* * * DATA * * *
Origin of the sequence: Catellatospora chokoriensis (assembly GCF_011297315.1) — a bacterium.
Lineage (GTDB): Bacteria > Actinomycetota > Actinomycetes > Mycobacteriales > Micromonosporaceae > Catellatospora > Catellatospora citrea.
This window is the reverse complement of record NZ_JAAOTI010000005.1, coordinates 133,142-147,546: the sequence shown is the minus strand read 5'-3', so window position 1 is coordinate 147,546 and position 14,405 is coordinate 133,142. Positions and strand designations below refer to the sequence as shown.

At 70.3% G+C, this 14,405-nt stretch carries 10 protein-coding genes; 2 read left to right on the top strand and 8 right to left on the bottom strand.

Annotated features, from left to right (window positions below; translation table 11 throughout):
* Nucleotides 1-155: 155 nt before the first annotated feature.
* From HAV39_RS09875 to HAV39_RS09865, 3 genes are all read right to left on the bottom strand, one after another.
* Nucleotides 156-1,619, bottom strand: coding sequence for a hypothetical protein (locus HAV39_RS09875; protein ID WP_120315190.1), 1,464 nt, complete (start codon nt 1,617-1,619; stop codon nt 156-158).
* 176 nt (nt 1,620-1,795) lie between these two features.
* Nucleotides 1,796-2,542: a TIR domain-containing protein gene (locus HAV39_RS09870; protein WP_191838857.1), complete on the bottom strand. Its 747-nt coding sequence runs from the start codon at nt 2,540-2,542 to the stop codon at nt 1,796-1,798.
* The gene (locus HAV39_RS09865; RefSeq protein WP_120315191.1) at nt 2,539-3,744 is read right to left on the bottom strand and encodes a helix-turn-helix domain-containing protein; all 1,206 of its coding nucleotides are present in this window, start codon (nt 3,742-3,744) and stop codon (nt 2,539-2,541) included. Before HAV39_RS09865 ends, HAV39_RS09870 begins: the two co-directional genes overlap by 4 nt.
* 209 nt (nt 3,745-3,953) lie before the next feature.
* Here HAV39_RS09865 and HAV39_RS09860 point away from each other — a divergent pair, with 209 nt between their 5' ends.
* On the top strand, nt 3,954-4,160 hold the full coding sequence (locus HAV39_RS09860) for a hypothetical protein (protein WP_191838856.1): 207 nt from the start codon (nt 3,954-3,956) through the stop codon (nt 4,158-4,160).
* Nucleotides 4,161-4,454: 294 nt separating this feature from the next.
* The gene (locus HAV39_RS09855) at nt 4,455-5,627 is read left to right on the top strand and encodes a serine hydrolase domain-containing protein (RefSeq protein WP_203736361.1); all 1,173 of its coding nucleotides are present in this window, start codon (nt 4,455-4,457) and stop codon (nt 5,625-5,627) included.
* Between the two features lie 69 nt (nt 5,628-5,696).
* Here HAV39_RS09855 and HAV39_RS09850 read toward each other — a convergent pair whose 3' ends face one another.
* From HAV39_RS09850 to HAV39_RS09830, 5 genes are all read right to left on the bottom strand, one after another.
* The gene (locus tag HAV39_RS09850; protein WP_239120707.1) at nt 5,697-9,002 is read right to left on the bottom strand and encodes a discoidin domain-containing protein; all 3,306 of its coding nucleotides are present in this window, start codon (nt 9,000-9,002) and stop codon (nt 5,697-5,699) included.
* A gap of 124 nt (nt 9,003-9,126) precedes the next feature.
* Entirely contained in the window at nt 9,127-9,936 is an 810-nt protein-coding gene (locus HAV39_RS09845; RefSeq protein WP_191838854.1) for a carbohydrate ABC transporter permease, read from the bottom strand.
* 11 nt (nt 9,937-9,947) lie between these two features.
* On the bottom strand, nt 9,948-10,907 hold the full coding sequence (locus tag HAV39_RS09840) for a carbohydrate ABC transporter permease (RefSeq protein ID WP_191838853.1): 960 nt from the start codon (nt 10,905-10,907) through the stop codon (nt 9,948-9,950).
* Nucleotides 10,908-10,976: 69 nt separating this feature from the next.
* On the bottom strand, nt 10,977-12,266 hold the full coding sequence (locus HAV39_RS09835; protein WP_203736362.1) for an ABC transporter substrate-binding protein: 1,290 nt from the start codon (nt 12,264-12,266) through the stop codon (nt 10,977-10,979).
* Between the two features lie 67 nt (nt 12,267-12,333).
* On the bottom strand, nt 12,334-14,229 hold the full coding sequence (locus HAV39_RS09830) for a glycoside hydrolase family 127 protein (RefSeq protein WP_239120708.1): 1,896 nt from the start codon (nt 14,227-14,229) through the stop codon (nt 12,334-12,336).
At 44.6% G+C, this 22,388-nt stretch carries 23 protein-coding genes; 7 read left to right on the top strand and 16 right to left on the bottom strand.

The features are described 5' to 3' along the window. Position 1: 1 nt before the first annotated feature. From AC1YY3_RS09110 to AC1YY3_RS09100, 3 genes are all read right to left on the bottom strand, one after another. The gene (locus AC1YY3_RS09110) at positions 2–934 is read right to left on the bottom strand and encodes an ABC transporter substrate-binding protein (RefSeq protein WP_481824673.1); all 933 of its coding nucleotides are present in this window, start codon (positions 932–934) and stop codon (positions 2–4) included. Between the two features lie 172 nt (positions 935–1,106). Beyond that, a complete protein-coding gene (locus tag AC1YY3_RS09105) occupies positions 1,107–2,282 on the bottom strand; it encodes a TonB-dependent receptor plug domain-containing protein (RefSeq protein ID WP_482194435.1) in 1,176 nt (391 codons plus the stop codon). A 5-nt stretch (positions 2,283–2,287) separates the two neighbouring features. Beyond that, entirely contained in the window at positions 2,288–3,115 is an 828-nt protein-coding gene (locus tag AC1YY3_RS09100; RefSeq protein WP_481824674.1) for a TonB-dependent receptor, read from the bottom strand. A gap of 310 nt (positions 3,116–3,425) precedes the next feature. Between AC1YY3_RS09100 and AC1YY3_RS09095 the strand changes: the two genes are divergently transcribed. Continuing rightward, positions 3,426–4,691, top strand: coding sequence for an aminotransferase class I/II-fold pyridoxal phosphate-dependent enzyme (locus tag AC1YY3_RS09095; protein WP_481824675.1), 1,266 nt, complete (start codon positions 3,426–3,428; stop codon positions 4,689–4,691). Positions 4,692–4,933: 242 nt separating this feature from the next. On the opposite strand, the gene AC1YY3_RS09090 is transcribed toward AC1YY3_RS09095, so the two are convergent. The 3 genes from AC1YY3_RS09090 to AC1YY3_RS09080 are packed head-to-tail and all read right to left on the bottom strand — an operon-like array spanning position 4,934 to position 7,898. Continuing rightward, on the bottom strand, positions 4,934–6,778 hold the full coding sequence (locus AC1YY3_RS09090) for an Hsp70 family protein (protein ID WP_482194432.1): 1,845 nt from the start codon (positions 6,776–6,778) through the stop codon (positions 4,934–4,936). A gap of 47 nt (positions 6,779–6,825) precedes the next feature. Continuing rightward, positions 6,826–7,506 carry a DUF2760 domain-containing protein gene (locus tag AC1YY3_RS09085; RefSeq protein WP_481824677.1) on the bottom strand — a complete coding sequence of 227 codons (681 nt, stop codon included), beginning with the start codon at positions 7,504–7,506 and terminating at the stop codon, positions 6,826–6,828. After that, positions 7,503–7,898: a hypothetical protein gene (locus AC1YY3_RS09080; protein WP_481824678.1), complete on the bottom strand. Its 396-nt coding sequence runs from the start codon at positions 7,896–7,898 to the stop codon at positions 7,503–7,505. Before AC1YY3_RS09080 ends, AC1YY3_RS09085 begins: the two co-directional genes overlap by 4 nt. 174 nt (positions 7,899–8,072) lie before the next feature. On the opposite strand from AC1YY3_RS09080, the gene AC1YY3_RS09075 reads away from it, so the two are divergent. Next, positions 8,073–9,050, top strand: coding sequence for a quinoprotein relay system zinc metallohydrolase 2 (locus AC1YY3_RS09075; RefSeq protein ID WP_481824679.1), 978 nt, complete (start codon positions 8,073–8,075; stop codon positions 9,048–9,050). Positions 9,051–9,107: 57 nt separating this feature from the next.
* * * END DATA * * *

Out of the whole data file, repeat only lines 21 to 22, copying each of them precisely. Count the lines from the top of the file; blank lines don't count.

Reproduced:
* A gap of 124 nt (nt 9,003-9,126) precedes the next feature.
* Entirely contained in the window at nt 9,127-9,936 is an 810-nt protein-coding gene (locus HAV39_RS09845; RefSeq protein WP_191838854.1) for a carbohydrate ABC transporter permease, read from the bottom strand.